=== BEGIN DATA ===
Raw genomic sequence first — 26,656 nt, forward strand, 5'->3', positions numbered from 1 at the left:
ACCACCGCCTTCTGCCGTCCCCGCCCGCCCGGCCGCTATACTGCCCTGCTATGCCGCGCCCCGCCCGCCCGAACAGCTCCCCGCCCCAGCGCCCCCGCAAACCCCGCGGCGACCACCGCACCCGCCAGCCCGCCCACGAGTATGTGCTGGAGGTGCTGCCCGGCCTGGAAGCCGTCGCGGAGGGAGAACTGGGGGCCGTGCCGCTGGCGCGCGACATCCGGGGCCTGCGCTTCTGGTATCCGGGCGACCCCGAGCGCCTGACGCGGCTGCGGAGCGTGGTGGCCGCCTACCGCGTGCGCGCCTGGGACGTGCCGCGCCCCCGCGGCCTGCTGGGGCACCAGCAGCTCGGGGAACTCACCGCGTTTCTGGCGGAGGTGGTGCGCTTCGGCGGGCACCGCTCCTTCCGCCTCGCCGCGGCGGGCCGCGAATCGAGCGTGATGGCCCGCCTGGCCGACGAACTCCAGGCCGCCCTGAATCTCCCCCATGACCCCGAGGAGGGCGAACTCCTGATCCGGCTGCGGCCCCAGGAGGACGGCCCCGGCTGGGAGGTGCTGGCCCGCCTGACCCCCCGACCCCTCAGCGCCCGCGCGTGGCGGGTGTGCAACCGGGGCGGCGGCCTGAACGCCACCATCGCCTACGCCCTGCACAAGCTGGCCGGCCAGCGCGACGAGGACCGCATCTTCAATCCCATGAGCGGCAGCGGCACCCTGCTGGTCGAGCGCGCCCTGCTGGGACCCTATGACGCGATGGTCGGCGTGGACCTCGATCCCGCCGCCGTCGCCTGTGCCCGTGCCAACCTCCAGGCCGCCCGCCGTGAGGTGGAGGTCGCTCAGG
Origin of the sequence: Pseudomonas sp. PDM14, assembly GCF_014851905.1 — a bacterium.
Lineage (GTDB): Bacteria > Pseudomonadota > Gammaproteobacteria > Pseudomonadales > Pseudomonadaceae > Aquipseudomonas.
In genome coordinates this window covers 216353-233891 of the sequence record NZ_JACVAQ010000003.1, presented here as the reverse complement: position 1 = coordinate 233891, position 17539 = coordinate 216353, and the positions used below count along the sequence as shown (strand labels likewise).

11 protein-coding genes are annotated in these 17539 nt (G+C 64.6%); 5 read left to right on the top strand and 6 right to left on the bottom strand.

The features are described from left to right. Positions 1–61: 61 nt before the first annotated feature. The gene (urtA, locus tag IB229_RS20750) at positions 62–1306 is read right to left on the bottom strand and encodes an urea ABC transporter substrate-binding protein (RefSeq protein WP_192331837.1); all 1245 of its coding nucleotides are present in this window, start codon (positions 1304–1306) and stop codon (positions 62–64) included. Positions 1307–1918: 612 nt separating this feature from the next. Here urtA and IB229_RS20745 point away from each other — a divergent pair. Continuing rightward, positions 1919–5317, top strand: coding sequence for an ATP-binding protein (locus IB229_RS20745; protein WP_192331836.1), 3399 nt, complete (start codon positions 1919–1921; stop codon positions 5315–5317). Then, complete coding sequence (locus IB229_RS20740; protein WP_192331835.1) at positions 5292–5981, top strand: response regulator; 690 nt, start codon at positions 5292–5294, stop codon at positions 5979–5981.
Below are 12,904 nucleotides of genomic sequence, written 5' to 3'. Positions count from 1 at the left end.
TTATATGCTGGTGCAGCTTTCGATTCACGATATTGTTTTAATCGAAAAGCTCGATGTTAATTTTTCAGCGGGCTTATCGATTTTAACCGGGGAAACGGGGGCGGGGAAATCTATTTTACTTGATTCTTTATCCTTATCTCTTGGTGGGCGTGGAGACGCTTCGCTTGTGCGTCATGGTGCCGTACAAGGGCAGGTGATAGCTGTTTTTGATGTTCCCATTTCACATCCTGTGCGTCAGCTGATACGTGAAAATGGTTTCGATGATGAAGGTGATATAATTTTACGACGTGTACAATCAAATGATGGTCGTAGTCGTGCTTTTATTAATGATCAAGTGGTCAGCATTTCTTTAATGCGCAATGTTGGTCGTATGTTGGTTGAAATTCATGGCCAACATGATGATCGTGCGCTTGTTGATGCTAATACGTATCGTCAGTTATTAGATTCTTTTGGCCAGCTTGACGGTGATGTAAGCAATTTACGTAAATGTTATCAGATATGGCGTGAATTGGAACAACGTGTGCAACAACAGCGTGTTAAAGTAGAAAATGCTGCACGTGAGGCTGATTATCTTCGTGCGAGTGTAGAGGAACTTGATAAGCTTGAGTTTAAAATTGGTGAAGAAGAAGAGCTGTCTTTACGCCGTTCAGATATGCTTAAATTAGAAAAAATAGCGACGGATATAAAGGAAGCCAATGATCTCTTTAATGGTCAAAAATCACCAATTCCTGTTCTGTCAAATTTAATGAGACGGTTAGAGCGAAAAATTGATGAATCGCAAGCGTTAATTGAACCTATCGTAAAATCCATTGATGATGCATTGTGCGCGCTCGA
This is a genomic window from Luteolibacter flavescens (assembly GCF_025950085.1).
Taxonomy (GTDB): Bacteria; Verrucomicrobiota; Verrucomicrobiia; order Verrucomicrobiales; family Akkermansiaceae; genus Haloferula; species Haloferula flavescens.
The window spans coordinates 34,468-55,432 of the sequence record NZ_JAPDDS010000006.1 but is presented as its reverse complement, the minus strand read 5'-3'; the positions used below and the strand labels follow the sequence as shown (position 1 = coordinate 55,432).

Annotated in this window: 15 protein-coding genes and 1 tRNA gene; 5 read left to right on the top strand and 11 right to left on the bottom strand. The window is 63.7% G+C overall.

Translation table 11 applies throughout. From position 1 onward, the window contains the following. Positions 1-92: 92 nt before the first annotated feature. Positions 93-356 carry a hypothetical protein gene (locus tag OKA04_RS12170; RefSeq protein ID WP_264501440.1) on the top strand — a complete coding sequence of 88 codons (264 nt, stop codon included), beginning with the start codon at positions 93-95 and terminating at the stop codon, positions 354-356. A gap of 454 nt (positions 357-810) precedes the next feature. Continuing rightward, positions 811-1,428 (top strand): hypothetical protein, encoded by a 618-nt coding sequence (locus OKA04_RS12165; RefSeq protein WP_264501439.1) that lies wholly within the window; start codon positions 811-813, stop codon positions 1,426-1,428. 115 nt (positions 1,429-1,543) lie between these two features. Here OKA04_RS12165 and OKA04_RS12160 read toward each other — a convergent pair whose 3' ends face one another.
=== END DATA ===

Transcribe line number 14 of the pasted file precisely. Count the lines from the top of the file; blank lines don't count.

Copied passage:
Translation table 11 applies throughout. From position 1 onward, the window contains the following. Positions 1-92: 92 nt before the first annotated feature. Positions 93-356 carry a hypothetical protein gene (locus tag OKA04_RS12170; RefSeq protein ID WP_264501440.1) on the top strand — a complete coding sequence of 88 codons (264 nt, stop codon included), beginning with the start codon at positions 93-95 and terminating at the stop codon, positions 354-356. A gap of 454 nt (positions 357-810) precedes the next feature. Continuing rightward, positions 811-1,428 (top strand): hypothetical protein, encoded by a 618-nt coding sequence (locus OKA04_RS12165; RefSeq protein WP_264501439.1) that lies wholly within the window; start codon positions 811-813, stop codon positions 1,426-1,428. 115 nt (positions 1,429-1,543) lie between these two features. Here OKA04_RS12165 and OKA04_RS12160 read toward each other — a convergent pair whose 3' ends face one another.